By Karen Schumacher
Karen is a Real Colors® Master Facilitator and owner of Crescendo Leadership Development where she seeks to grow leaders through consulting, coaching, and training.
In the early stages the COVID-19 Pandemic, one of my customers asked me for help as they were trying to strategically plan for precautions internally for their office. As I met with the owner and his leadership team to strategize, they were, like many people and companies…freaking out. I noticed most of them were not behaving in their Primary Colors. This group’s colors are:
CEO = High ORANGE/GREEN
CFO = GOLD/ GREEN
COO = GOLD/ORANGE
Directors are GREEN/GOLD
**Each have BLUE as their lowest color. Which is why they use me to help remind them of what BLUES need!
Normally I facilitate these discussions, but during this meeting I sat back and listened. This group of leaders have been working together for a long time and usually balance each other out. Not on this day. They were not in sync and definitely not listening to each other.
I finally stopped the meeting and asked, “Who in here feels out of control?” One by one each of them raised their hands. I asked why and what exactly felt out of control for them. As they gave their answers, I took notes. Here’s what we learned:
- It came back to their Real Colors. For each leader in that room, they had shifted out of their Primary Colors and were all over the place. For each of them it seemed their GREEN was overwhelmed with data coming in from too many sources. They were having a hard time discerning what was factual and what was not. Because of that, they didn’t know what data to use to drive a solution that made sense for their employees and their business. As they listened to me say that, they shook their heads in agreement. Top that with something that’s probably new for many of them…leading with their BLUE. Individually and collectively this group’s BLUE is low, and yet, that’s what was coming out. I heard empathy oozing out of their statements and in their voices. They were concerned about their families, their employees, their customers first– not about the company. Because BLUE was everyone’s lowest color, it felt different for it to come to the forefront. Two of them agreed and even jokingly asked how to make it stop. 😊
- For a couple of them their ORANGE was coming out where it normally didn’t as they were asking what they could do to make this fun for everyone. Some of them suggested they send people home and declare it as “family game day” or “clean your house day” and don’t come to work. They were trying to make light of a serious situation.
- Finally, to satisfy their GOLD they adapted established policies and practices to keep their people safe and healthy. The communicated new processes to their customers and took control of what was happening. It was really the only thing they could control.
Before giving tips on using Real Colors to communicate through a crisis, we want to take a moment and recognize there are many organizations and industries that are struggling. We send our genuine condolences. And for all of you, we hope this helps you and your team navigate through this situation successfully.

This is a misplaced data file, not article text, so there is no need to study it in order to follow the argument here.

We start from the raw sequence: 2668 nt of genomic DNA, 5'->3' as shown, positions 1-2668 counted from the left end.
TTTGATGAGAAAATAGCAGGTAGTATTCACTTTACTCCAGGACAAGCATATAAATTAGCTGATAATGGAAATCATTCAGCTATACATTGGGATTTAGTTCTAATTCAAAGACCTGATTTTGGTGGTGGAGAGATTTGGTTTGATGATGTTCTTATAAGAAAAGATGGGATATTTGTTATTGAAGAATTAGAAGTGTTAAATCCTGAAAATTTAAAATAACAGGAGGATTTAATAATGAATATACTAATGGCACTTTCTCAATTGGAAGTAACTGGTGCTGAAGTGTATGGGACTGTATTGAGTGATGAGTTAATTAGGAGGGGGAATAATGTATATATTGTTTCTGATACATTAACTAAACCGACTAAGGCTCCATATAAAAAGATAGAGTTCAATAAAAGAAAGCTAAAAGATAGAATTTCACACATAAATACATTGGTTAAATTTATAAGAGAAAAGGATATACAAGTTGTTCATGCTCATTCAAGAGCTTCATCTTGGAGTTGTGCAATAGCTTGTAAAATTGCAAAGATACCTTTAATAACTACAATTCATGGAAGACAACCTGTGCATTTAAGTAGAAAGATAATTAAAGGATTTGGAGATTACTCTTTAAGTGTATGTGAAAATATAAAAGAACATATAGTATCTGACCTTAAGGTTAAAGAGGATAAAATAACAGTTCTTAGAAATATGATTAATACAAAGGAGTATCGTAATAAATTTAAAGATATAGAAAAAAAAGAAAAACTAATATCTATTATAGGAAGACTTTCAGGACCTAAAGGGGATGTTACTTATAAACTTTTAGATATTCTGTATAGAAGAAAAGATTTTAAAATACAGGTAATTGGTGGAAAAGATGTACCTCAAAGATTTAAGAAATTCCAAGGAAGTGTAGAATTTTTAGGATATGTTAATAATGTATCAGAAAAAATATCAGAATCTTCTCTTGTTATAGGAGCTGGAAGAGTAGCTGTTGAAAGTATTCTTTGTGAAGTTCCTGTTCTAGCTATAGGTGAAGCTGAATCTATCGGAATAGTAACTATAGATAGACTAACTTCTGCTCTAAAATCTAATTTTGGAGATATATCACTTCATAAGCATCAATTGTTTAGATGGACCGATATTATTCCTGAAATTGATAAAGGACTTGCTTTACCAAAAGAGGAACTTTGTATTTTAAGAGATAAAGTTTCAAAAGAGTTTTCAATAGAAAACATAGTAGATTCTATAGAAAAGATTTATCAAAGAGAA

BLUES need to know everyone will be okay.
- Ask them to create a needs assessment for employees. One of my customers had their team create a list of high-risk employees and there is a volunteer group who picks up items needed from the grocery store once a week for them if their families can’t. Additionally, they can reach out to remote employees via phone or text to make sure everyone is okay and no one feels abandoned or alone.
- Since many people are suddenly working from home, a few people are the keepers of the birthday and anniversary list. It is the responsibility of these BLUES to make sure that everyone whose birthday or anniversary comes up gets a special email to the department wishing them well. (They are having way too much fun with this by the way.)
- Be empathetic. Be sincere. Be nice.
GOLDS need to be able to create processes and put checkpoints in place to ensure the organization continues to run smoothly.
- Ask them to help create procedures for working from home or a current/future disaster recovery plan.
- Have them identify ways to measure success and review the current company goals. Task GOLDS to identify what needs to shift and change so people can feel like they accomplished something amidst the chaos.
- Be positive. Be specific. Be honest.
GREENS need to help solve problems, and they are good at helping research information.
- Ask them to research and decipher best solutions for specific problems. There are many programs out there to help organizations, and GREENS would excel at researching the options.
- Have GREENS partner with other colors to understand other ideas and ask greens to help find a way to make them work.
- Be confident. Be direct. Be smart.
ORANGES need to know the vision for both themselves and the company.
- Ask them to think of ways to do business differently whether that’s delivering products, communicating with customers, working from home, etc. ORANGES thrive on change and will excel at this challenge.
- Have them help define winning and success for themselves and their teams. They will influence others so, let them help define where the organization is going next.
- Be energetic. Be positive. Be engaging.
Remember, you have all four colors in you. The above information isn’t meant to stereotype, but it’s meant to remind us we have preferences for communication, how we process change, how we interact, and how stress affects us.
If you’d like more information on communication through a crisis or activities that apply Real Colors language and concepts to social distancing, virtual communication, and virtual meetings, please reach out to us at email@example.com. We are here to help!